PNG mobilises resources in effort to beat TB
Papua New Guinea's government has created a taskforce to mobilise resources in three provinces where the rate of tuberculosis has become a serious public health concern.
Papua New Guinea's government has stepped up efforts to combat tuberculosis.
It's created a taskforce to mobilise resources in three provinces where the TB rate has become serious.
The health minister, Michael Malabag, on Tuesday called for an emergency meeting to work out how to address the large increase in TB cases.
The national tuberculosis project manager, Dr Paul Aia, told Jamie Tahana more money and resources will be pumped in, in the hope of halting the surge.
PAUL AIA: What has happened is there's an increasing number of MDR cases, multi-drug resistant cases and from the national data we've assumed that there are at least there are three or four provinces that have a high number of cases. So what we've done is we've set up a task force basically to try and address this particular MDR issue. So the three provinces which is Western Province, Gulf and NCD. So what has been done is that the Minister has invited the Governors to come and discuss and to present to them the current situation and then what is required and how we are going to meet those challenges and where we're going to get the provincial governor's support in terms of resourcing.
JAMIE TAHANA: This task force has been set up as a result of this, what will that do?
PA: The basic aim is to monitor the three provinces, set up targets for activities and then monitor them, monitor the provinces and have regular monthly meetings to see what has been done and what has been achieved. It's a period of one year. We've set up a committee, now that we've identified the activities and the funding gaps and the resources that are required, we've brought in the partners plus the governors to at least discuss the issue, the way forward and then what is required in terms of funding, so that we'll at least have this challenge met. So that's basically what we are doing. So after this what will happen is that once resources are found and allocated we'll start implementing the programme.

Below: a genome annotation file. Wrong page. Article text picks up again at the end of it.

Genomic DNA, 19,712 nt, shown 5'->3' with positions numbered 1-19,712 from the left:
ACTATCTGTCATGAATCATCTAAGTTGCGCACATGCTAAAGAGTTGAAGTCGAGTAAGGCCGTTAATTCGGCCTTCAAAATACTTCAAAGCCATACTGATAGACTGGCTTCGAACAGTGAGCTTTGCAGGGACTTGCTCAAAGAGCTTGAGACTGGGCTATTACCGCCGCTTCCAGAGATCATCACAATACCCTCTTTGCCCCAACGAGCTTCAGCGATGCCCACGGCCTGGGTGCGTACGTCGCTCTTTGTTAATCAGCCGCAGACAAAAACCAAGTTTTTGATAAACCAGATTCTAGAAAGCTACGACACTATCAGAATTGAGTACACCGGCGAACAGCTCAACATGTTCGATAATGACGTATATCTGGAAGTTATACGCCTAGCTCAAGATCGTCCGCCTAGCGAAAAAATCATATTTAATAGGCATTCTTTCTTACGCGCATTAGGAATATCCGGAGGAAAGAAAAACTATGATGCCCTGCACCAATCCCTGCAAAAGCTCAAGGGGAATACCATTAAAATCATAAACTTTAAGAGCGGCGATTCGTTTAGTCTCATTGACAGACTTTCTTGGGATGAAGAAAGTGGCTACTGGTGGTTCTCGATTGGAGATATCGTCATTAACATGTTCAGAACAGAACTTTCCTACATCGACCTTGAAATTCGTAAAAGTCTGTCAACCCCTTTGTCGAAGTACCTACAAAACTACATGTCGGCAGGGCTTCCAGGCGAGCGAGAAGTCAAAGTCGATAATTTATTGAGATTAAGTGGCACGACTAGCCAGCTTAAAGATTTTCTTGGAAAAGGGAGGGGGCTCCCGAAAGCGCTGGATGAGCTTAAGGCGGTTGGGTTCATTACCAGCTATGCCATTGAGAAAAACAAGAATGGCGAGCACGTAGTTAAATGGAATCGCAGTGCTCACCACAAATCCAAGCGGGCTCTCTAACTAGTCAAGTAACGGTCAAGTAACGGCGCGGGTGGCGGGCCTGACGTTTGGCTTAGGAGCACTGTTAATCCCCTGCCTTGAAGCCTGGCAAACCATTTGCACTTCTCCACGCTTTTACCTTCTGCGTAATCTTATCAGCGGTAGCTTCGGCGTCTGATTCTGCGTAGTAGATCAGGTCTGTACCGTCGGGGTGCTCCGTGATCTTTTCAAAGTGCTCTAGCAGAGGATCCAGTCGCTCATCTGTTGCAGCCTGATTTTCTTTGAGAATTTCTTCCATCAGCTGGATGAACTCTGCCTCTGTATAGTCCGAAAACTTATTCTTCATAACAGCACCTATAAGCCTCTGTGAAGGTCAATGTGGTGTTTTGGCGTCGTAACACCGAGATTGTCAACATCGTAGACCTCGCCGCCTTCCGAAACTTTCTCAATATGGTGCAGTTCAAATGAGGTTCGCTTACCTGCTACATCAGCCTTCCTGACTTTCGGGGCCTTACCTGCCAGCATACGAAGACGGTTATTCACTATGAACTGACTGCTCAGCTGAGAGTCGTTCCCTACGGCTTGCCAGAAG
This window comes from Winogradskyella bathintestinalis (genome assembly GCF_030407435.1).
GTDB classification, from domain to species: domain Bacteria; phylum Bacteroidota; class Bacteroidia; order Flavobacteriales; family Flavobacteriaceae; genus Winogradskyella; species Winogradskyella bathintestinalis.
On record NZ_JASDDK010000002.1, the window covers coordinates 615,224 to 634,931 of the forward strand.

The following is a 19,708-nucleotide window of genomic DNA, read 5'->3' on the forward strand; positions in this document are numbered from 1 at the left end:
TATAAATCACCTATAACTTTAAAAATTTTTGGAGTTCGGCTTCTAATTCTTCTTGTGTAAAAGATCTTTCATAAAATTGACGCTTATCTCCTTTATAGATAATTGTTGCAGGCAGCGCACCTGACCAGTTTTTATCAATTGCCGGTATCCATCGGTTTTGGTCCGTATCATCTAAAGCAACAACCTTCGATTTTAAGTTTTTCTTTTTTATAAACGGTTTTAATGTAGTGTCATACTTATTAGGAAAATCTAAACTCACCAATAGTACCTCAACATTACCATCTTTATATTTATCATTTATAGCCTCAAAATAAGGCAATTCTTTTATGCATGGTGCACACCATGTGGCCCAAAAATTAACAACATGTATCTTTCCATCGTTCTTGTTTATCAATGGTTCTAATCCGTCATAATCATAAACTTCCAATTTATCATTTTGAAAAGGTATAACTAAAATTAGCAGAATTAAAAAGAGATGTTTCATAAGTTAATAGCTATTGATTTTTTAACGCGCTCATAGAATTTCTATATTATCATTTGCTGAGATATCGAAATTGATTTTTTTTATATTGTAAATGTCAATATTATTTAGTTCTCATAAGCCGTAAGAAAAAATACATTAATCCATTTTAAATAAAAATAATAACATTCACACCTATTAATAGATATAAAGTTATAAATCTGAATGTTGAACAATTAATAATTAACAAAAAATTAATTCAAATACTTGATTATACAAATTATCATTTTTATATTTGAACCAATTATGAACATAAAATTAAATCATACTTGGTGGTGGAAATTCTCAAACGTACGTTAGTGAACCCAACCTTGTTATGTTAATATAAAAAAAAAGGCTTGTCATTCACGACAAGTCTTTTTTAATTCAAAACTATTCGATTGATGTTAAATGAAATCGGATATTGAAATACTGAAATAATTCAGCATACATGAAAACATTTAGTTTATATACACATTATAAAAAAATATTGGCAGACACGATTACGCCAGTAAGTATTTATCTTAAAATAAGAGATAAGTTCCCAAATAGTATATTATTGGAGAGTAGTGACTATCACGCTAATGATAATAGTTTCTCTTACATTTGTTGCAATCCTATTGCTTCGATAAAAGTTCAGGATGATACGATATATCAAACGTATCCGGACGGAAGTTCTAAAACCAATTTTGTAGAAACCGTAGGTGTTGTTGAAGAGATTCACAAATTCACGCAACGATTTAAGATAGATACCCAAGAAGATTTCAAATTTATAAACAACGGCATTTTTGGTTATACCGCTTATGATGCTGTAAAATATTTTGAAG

JT: It's three provinces and we've seen a large increase in cases of tuberculosis, why the surge?
PA: We believe that there are certain factors in the generation of MDR. And that is for Papua New Guinea previously we had lose tablets, TB drugs, they come in different lose tablets. Son one patient would probably end up drinking about 10 or 12 tablets and so what has happened is that patients get fed up, so they don't continue taking their drugs. And then once you do that, then you create the drug resistance already. So due to other factors like patients not taking drugs properly, socioeconomic situations, patients probably illiterate they probably don't understand the situation properly, we have geographic challenges, these are the sort of things that have had a bearing on the treatment progress. So what we've done from a national point of view is that we've mapped out the hotspots and then we've identified why this has happened. So there's a strategy in place to address that. And one of them is the resourcing. We've realised that to move programmes you need money, you need people, you need drugs, so that's one of the issues we've had. And gradually with the government taking the lead there's increased, improved funding in the programme. We're getting better drugs, we're getting good partnership from international organisations.
To embed this content on your own webpage, cut and paste the following: